Paranormal investigator and researcher Justin H. Guess notes in his 2012 book on the hauntings of Carter County that visitors to the cemetery throwing a coin up in the air will have it disappear before it hits the earth. Perhaps Delinda is still trying to collect her fee?

The identity of the exact cemetery has not been reported, though after some digging, it appears this may be the Birchfield Cemetery, which is located across the road from another small family cemetery, the Gibbs Cemetery. Please have respect for the families who own these cemeteries and their loved ones who are buried here.

Sources

  • Brown, Alan. Haunted Tennessee: Ghosts and Strange Phenomena of the Volunteer State. Mechanicsburg, PA: Stackpole Books, 2009.
  • Brown, Jason Norris. “The Phantom Jumper of Dark Hollow.” Ghosts and Spirits of Tennessee.
  • “Do you believe in ghosts?” Johnson City Press. 30 October 2012.
  • Guess, Justin H. Weird Tri-Cities: Haunted Carter County, Tennessee. Kindle Edition, 2012.
  • Manley, Roger. Weird Tennessee: Your Travel Guide to Tennessee’s Local Legends and Best Kept Secrets. NYC: Sterling, 2010.

Encounters in Hollywood—Richmond, Virginia

Hollywood Cemetery
412 South Cherry Street

Most of the sources on Richmond’s famed Hollywood Cemetery speak only of the vague legendary hauntings with no personal experiences. There are legends surrounding the large stone Monument of Confederate War Dead that marks the resting place for tens of thousands of Confederate soldiers. Supposedly the soft moaning of the dead is heard here. There is also the cast iron dog marking the grave of a little girl that continues to guard her in death. But there are almost no documented personal experiences here save for one that I discovered in a back corner of the internet.

Ghostvillage.com hardly is a back corner of the internet, though with its thousands of pages of content, some things can seemingly get lost in the shuffle. The website was established in 1999 by author Jeff Belanger and has grown by leaps and bounds as more and more people have shared their paranormal encounters from all over the globe. Among the encounters is one from a sheriff’s deputy who worked off duty at Hollywood Cemetery.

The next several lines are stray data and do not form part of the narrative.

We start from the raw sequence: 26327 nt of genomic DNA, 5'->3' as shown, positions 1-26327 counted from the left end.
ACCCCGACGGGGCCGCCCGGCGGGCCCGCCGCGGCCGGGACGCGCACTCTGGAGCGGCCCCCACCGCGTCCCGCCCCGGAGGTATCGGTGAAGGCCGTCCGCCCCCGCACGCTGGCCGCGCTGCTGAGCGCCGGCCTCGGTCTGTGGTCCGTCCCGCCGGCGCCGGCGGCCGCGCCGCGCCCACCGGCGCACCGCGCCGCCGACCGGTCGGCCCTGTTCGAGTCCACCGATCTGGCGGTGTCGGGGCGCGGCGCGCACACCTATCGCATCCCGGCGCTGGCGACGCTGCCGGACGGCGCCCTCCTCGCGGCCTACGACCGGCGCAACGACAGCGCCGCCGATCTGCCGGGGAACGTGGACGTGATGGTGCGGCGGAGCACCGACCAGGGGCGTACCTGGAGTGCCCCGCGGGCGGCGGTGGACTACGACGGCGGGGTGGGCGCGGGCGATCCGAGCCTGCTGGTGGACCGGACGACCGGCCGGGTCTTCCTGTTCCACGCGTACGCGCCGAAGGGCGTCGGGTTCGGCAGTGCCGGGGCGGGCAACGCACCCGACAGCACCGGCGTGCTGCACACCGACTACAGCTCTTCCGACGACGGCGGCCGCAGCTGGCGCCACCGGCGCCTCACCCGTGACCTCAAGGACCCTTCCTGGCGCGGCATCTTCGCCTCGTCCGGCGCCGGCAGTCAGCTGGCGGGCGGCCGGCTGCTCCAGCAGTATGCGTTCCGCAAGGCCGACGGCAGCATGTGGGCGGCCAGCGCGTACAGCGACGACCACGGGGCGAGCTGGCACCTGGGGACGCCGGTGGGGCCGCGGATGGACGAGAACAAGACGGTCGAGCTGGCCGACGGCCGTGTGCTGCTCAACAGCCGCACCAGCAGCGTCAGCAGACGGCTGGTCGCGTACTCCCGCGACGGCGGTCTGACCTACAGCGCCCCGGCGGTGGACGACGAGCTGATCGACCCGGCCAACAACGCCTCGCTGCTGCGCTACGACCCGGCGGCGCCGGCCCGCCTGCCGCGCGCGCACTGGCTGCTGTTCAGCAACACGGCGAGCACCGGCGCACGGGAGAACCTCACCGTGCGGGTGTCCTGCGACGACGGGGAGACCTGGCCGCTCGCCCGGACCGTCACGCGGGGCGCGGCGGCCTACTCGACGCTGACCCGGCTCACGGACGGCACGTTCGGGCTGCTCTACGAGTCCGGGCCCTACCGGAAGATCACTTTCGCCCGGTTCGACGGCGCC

Hollywood Cemetery Richmond Virginia James Monroe Tomb
James Monroe’s Gothic Revival metalwork tomb, 2017. Photo by William M. Ferriter, courtesy of Wikipedia.

One of this deputy’s first experiences happened at the tomb of President James Monroe. While patrolling the cemetery grounds late at night, a group of officers were standing beside the president’s grave. Looking at the size of the grave, the deputy remarked, “He must have been a short son of a…” Out of nowhere, a swarm of flies began to attack him, and he fled towards his van, followed by the flies. Perhaps the president was sensitive about his height?

The deputy notes another experience near the Monument of Confederate War Dead where he regularly encountered a cold spot.

Hollywood Cemetery Richmond Virginia Confederate Pyramid
The pyramidal Monument to the Confederate Dead, 2011. Photo by David Broad, courtesy of Wikipedia.

Another notable experience involved the cemetery’s maintenance shed. The deputy was sick in the shed’s bathroom and vomiting into the toilet. He heard the door open and the sound of footsteps with the hair on the back of his neck beginning to stand up. Out loud he said, “Please leave me alone today, people, I’m not feeling well” and the sensation stopped.

Hollywood Cemetery Richmond Virginia
Hollywood Cemetery with the Richmond skyline and James River beyond, 2007. Photo by Andrew Bain, courtesy of Wikipedia.

There is no doubt that there are many spirits still roaming the cemetery’s rustic and hilly 135 acres. Among those at rest here are many notables including President John Tyler, Confederate President Jefferson Davis, 28 Confederate generals including J.E.B. Stuart, and many noted authors, diplomats, and businessmen. Some 18,000 Confederate soldiers are also buried here. The cemetery was first envisioned in 1847 with its first burial in 1848. Based on the concept of the rural cemetery, a 19th century idea that was used for many major urban cemeteries around the country, it is now maintained as an arboretum and remains an active cemetery for the living and the dead.